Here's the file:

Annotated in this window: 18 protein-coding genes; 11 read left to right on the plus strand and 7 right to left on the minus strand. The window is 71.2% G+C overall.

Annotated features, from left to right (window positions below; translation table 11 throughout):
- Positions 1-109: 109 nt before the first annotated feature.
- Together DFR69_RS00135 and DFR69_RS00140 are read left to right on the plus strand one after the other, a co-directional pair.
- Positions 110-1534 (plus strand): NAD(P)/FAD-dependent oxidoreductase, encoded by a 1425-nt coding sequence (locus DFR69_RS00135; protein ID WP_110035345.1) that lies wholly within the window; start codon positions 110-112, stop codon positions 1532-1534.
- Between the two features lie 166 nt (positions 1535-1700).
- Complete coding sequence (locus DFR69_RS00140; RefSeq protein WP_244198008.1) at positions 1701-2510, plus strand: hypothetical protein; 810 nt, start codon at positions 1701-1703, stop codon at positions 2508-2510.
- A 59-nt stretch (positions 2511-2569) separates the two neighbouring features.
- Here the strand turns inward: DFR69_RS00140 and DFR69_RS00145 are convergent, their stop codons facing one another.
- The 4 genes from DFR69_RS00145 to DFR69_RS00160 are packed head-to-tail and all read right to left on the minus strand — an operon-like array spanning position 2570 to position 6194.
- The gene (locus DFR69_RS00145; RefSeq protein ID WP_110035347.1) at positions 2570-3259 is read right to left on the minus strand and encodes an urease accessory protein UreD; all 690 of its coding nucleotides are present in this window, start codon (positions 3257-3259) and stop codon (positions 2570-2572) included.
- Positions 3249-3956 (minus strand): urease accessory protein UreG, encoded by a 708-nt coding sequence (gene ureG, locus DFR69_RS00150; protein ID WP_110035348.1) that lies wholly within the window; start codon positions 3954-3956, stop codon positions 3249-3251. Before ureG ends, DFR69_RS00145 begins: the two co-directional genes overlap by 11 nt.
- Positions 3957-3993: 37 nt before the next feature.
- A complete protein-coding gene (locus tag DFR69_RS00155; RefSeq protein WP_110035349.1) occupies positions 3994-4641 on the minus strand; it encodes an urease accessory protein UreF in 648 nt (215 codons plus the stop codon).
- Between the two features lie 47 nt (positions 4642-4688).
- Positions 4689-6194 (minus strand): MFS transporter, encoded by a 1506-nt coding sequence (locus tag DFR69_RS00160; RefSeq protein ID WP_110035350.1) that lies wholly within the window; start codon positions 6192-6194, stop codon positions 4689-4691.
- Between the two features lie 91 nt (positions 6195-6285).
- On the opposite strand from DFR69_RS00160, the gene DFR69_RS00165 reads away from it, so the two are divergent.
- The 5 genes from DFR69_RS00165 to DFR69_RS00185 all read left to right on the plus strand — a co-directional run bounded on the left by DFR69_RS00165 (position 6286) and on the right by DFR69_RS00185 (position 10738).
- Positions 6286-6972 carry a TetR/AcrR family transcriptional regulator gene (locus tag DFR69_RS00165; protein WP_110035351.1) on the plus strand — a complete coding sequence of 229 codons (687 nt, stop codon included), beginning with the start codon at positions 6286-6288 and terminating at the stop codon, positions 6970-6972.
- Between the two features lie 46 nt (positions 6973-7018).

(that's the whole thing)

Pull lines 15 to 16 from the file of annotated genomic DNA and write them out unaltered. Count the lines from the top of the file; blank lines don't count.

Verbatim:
- Between the two features lie 47 nt (positions 4642-4688).
- Positions 4689-6194 (minus strand): MFS transporter, encoded by a 1506-nt coding sequence (locus tag DFR69_RS00160; RefSeq protein ID WP_110035350.1) that lies wholly within the window; start codon positions 6192-6194, stop codon positions 4689-4691.